I love writing also, but I want people to see the product of my groanings and sighings. I want an agent to be named at a later date to fall in love with it and say, “I really need this book and Law do I hope she has another one planned.” (Unless the agent is from the south, she or he probably won’t say “Law”.)

I’m on the last bit of Rain Crow now. It will end up at about 180,000 words by the time I finish the First Manassas Battle and wrap up the heroine’s journey. Then it will be going back to start the bloodletting and word massacre with the word-by-word examination of what works, what doesn’t, and what can be stronger or disappear altogether.

I have a high fantasy that needs to be reworked because an agent (I will sing his praises unto my dying breath) finally sent me some comments on what didn’t work. I had umpteen requests for fulls and then got the passes. Several agents said to keep them in mind for my next work, so I know they liked the writing, but something wasn’t working. Thank you, Jesus, someone finally told me.

Fantasy. No big deal. A writer makes up their world. It’s all in their head.

Not really. I researched A LOT even with the fantasy.

At a conference, I was at a private party the historical author Jack Whyte also attended. We holed up in a corner, drank and talked history for about an hour if not more. Sarmatians, Celtic burial mounds, the Norse, Roman cavalry tactics, military medicine through the ages. You name it, we discussed it. I knew the things he was talking about because I wanted the battle scenes and the armies in my fantasy to be realistic. One of my cultures was loosely based on ancient Celts. Who knew you could make armor from horse hooves? The Roman historian Tacitus did and described how the Sarmatians did it.

It was fantasy, but it was heavily researched fantasy.

So, you have a finished book, dear author. You’ve done everything you can to make it the best you can. Maybe you’ve researched your details. You’ve definitely polished it to a high gleam. You’ve had beta readers go over it with a fine tooth comb. You’ve listened to it for cadence. It sings.

Oh, but that isn’t the end. Now you must write a compelling query. Hie thee off to Query Shark with you.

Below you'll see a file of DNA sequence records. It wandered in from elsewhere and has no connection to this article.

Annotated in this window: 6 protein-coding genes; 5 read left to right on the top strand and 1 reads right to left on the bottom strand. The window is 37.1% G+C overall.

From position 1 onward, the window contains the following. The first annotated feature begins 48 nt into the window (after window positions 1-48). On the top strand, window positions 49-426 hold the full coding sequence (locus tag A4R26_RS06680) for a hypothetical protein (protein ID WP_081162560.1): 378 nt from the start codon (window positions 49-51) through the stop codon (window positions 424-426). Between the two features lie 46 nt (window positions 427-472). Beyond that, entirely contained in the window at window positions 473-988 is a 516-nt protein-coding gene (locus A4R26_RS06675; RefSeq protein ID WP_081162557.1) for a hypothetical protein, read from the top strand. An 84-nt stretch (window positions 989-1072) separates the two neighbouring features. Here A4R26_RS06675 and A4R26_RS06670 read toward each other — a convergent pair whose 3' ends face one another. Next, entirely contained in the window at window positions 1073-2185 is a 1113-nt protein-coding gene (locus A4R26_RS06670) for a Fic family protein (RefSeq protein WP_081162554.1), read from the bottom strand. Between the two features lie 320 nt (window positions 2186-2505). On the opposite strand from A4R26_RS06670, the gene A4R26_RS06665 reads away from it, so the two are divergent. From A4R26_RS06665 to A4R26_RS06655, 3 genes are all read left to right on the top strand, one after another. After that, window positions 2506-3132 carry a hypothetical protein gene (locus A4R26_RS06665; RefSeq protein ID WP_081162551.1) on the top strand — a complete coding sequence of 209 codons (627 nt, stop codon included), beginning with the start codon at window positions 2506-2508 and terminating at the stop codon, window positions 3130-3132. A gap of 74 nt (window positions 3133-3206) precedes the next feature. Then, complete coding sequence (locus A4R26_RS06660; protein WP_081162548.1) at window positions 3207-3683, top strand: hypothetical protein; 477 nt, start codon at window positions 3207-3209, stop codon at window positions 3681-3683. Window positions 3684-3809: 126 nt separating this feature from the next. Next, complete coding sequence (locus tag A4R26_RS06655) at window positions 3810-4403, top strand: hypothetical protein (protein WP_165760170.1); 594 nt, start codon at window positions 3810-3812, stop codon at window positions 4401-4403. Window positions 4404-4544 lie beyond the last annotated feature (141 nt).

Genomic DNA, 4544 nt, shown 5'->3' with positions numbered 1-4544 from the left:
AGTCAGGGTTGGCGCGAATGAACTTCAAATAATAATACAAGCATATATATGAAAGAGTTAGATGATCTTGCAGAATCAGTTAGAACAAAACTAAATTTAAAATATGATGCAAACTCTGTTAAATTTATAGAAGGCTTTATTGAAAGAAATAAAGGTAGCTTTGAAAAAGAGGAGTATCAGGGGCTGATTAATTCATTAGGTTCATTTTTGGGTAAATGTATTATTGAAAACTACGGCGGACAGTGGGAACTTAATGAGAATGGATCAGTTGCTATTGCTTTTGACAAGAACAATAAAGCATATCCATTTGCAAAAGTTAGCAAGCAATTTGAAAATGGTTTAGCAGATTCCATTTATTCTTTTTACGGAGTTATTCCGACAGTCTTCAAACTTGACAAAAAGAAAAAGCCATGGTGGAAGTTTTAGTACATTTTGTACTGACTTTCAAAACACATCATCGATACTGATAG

We won’t even discuss the synopsis.

You spend weeks, maybe months perfecting the query and synopsis. Off to the query trenches with you and lo, what happens? In many cases, nothing.

Nothing, you say?


Nothing happens because a great many agencies have a no response means no interest policy.

Wait, so this book that I have spent A LOT of time and effort and money on researching and making it the best I possibly can isn’t even worth a cursory, “Not for me”? I won’t know if the agent received the email. I have to assume they did. A few agencies, praise the Lord, have an automated response letting you know it’s been received.

I understand agents are busy and this is just the way the world is. Your game, your rules. I can deal with about anything as long as I know the rules. I’m not ranting at agents or the publishing industry, but it makes me sad.

At times it feels like when you get all gussied up in your best Sunday-go-to-meeting dress, get your hair and nails done and the guy shows up to take you to McDonald’s for their buy-one-get-one-free special. You think, “I shaved my legs for this? The least he could have done is take me to Whataburger.”

I very, very seldom post about agents or publishing unless it’s something positive, so please forgive this foray down a slippery, corduroy road. Agent Jessica Faust made a youtube post about no reply means no interest recently and I debated on responding even though I was going, “You tell ’em, girl”. Everything she says is true. Will it change anything? Doubtful. Still, it was nice to know someone gets it. I’m sure she’s not the only one, but with the number of no response policies, sometimes I wonder. So, thank you, Jessica. I don’t drink wine, but I did have a Shiner Bock and played my theme song in your honor.


  1. I know everyone in the publishing industry is very busy, but honestly, how much time can a copy/paste rejection take? It’s just for our piece of mind. I don’t think this is asking for too much.

  2. Julie, I look forward to the trickle of letter posts. I’m learning heaps (although I am in awe of your research – I thought I went heavy on the research but you have proved me wrong).

    I’m hitting the query trenches again later this year and am dreading the NORMANs. I’m sure agents wouldn’t like editor NORMANs…